Why don’t we look more closely at the equities opportunities outside the U.S. that we pointed out earlier? On average, among the stocks in our portfolios, the split is now 60% U.S. stocks and 40% international stocks. That’s a change for Altfest that puts more weight in shares from emerging markets, but it reflects our view that international stocks offer some opportunities now. As a value-focused firm, asset pricing is critical to us. International stocks normally sell at a discount to U.S. stocks of about 16% historically, but today they’re available at a 34% discount.

There is also a good argument to be made for including a meaningful allocation in international markets just to have a portfolio that is managed in a diversified manner.


Sizing Up Investments in China

Last, when considering international investing, it’s impossible not to think about how to approach China. If you look at today’s pricing of Chinese stocks versus U.S. stocks, on average, they’re selling at a 45% discount. Historically, they’ve sold at a 22% discount, so that’s significantly cheaper than in the recent.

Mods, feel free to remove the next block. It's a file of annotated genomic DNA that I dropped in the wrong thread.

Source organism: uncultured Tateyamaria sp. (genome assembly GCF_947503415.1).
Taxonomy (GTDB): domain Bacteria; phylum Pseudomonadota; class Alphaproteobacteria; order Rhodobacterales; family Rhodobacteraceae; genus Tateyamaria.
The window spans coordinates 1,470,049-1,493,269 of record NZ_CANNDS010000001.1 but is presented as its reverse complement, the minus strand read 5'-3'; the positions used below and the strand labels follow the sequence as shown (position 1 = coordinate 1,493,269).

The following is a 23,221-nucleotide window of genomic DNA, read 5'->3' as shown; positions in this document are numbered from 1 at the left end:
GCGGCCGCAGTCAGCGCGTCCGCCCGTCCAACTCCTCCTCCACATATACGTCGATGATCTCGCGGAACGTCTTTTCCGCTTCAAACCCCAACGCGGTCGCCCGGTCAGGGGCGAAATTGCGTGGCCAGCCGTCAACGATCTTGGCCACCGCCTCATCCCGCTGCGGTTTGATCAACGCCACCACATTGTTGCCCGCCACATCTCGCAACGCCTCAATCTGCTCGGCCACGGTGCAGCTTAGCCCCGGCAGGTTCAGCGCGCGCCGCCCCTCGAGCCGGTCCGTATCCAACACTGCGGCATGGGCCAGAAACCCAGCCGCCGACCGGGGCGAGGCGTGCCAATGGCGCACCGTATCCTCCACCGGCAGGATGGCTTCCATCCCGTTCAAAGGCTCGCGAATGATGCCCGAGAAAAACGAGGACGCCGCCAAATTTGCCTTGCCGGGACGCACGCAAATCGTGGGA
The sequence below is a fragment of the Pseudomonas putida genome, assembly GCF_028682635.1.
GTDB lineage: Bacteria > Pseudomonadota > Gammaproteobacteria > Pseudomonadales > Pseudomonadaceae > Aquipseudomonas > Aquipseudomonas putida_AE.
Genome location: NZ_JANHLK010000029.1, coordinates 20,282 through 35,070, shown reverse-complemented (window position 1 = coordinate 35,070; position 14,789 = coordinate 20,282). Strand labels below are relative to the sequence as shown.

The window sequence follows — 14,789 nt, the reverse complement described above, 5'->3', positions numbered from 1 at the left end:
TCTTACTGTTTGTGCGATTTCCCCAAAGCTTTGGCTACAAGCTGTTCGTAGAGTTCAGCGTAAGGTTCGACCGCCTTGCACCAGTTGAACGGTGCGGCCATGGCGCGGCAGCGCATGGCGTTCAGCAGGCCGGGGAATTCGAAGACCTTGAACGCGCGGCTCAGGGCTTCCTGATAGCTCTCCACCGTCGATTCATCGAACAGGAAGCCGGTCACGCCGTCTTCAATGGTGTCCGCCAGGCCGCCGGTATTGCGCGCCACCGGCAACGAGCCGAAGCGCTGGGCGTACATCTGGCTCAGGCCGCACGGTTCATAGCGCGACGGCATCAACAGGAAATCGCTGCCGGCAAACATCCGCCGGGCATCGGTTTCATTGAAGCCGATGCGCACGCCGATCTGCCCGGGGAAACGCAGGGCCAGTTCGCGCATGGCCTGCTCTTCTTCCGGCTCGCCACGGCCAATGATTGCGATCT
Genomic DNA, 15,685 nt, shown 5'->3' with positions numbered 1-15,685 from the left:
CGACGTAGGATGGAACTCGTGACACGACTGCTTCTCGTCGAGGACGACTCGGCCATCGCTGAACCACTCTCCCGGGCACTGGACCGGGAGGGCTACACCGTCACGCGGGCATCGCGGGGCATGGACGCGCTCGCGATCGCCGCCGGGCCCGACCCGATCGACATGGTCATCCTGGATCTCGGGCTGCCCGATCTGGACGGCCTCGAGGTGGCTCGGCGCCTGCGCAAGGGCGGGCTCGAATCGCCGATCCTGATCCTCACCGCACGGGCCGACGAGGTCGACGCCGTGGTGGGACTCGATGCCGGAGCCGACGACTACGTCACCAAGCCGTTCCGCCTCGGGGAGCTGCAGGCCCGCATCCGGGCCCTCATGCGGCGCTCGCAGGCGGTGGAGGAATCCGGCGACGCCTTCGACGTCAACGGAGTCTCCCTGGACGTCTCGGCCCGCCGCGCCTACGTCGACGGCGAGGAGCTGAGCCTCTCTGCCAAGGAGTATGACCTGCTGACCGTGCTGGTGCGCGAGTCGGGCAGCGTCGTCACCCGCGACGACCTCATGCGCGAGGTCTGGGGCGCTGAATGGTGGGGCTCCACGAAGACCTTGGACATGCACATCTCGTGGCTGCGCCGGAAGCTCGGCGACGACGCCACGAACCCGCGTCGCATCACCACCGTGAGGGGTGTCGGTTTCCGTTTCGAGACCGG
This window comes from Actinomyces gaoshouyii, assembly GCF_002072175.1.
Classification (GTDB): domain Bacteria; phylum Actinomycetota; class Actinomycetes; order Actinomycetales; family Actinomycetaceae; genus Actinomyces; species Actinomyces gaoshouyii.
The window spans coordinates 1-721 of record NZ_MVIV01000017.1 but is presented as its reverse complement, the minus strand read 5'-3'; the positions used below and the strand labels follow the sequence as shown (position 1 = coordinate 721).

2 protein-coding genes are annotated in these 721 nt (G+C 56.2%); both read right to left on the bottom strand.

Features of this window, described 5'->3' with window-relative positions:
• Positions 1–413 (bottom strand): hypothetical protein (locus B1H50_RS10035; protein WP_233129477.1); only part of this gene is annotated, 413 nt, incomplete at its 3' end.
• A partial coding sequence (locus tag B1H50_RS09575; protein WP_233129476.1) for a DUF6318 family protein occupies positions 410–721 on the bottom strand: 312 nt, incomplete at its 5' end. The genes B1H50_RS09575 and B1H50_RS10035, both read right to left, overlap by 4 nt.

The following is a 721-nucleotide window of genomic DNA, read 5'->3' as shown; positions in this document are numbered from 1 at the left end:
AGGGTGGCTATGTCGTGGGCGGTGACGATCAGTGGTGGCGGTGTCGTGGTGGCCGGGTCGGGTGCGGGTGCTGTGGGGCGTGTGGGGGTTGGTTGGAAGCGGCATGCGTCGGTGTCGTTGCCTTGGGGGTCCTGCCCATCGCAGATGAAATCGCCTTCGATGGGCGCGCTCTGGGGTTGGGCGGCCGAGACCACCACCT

It’s true that there are some things going on in the Chinese economy that aren’t so rosy: higher levels of unemployment than we have, a slower-than-expected reopening of the economy after COVID, damped consumer confidence and a property sector that needs time to recover. But the most dire potential scenario, in our opinion, already has been priced into Chinese stocks. We think there are good opportunities in the pricing of Chinese stocks and that the returns on these investments might materialize even faster, should the Chinese government become more supportive of its economy.